Solitude May Be Better for Mental Health Than Poor Relationships
People who engage in relationships in which they receive little or no emotional support have a much higher risk of developing depression, reports Robert Wood Johnson Foundation (RWJF) Clinical Scholar (2012-2014) Alan Teo, MD, MS.
“As a psychiatrist, I’ve worked with a number of patients who were socially isolated, to differing degrees, but otherwise healthy,” Teo said. “So I decided to look closely at the impact of social ties on mental health. Because the World Health Organization rates depression as the number three contributor [it’s expected to become number one by 2020] to the burden of disease worldwide, I wanted to learn more about how it develops over the life course.”
A New Perspective on Depression
As a result, Teo’s work is one of the first nationally representative studies to follow a cohort over 10 years to understand the link between depression and social interaction. “We used data from the Midlife in the United States [MIDUS] survey,” Teo said. Results were drawn by examining 4,642 adults ages 25-75 at study baseline.
Participants were asked: How much does your spouse or partner really care about you? How much does he or she understand the way you feel about things? How much can you rely on him or her for help if you have a serious problem? And, how much can you open up to him or her if you need to talk about your worries? Additional questions included: How often does your spouse or partner make too many demands on you? How often does he or she criticize you? And, how often does he or she get on your nerves? The same list of questions was used to assess feelings about other family members and friends.
In the article “Social Relationships and Depression: Ten-Year Follow-Up from a Nationally Representative Study,” published online in May in PLOS ONE, Teo and his colleagues reported that respondents who felt unsupported by their spouses were at the highest risk of developing depression, followed by those who were let down by family members. Poor relationships with friends did not predict depression.
“Women with the lowest level of spousal emotional and social support had a 17 percent chance of becoming depressed. Women with the highest levels of spousal support were only 8 percent more likely to develop depression over a decade,” Teo explained.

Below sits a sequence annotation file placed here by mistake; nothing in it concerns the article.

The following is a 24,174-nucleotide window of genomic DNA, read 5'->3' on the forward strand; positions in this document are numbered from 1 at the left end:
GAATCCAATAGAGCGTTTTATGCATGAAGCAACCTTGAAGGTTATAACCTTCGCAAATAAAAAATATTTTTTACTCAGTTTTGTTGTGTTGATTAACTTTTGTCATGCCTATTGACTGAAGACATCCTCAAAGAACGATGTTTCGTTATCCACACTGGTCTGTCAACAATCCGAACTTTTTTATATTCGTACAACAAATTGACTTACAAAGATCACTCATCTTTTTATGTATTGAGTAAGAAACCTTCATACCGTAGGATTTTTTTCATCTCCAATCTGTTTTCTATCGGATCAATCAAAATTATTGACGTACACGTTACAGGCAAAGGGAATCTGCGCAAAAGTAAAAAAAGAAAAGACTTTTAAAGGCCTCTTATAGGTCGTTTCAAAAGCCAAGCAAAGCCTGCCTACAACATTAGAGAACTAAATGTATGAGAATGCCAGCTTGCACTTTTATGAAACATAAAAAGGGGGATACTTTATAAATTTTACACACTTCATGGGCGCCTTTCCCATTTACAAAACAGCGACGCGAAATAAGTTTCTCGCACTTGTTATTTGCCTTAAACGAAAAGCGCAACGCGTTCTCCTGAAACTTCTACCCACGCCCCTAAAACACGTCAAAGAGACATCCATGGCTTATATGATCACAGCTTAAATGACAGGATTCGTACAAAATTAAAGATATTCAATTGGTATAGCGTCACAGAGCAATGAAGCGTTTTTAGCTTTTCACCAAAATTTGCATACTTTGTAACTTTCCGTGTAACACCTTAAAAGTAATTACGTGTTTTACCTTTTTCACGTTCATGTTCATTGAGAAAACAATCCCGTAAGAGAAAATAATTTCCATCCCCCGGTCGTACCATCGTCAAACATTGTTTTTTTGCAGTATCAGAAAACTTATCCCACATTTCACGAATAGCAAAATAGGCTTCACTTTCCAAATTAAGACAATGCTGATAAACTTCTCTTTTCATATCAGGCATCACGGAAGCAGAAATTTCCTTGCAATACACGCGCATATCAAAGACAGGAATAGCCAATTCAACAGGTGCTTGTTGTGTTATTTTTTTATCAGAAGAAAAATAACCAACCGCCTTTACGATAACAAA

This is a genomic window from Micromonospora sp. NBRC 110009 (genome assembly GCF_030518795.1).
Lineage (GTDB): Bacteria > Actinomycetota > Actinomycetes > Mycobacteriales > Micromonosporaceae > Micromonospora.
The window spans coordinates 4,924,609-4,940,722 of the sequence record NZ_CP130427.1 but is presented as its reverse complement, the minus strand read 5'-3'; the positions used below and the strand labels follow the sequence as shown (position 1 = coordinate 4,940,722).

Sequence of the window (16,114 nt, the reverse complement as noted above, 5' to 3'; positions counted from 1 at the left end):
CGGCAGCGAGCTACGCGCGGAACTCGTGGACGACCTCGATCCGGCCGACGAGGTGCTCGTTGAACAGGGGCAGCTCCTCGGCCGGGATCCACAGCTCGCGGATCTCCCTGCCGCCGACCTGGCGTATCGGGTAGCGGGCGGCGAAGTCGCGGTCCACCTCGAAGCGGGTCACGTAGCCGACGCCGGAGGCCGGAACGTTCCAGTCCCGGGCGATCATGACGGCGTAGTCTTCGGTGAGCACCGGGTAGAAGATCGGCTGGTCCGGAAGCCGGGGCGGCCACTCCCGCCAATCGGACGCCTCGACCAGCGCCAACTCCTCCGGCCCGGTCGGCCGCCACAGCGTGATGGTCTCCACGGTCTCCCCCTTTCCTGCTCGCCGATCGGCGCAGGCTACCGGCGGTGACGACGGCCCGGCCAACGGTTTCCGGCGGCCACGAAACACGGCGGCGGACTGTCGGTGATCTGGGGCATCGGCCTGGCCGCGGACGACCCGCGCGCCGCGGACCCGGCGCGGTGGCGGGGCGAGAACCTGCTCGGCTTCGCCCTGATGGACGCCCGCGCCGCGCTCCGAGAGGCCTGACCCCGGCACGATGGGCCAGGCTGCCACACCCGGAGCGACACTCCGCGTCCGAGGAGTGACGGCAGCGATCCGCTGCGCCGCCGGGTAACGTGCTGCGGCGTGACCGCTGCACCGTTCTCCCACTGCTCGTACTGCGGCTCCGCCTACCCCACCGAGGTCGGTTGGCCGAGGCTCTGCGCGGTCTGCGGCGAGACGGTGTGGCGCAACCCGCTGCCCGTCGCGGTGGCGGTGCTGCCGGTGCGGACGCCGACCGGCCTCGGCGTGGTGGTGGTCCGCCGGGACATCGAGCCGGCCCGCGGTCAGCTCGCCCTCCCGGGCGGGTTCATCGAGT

“Men who received the lowest level of support from their wives had a 10 percent chance of becoming depressed. Those who had highly supportive wives only experienced a 4.6 percent chance of depression over 10 years,” Teo added.
The Surprising Benefit of Solitude
Other research has confirmed that women are more prone to depression than men and that unhappy spouses make each other miserable. “But I was surprised to find that people who were not in contact with family or friends had little or no increased risk of depression over the study period,” Teo said.
Not only did Teo’s results show that people fare worse in unsupportive relationships, the study also revealed that simply having a relationship with a spouse, family member or friend would not prevent depression, as other research has suggested.
Social isolation was assessed by asking if a study participant lived with a marital or romantic partner. The frequency of contact with family, friends and neighbors was also measured. Contact was defined as phone calls, letters, visits or email.
Feelings Do Matter
Teo’s findings underscore the critical role that emotional support plays in mental health, but it is also a reminder that it’s more important to have high-quality relationships than a high quantity of them.
“The other point I would like to emphasize, especially to other researchers, is that people’s subjective perceptions are the most important thing to measure when assessing depression and relationships,” Teo said. “Some scientists consider personal feelings soft data, but how people genuinely feel about the other people in their lives counts far more than looking at biomarkers to measure depression.”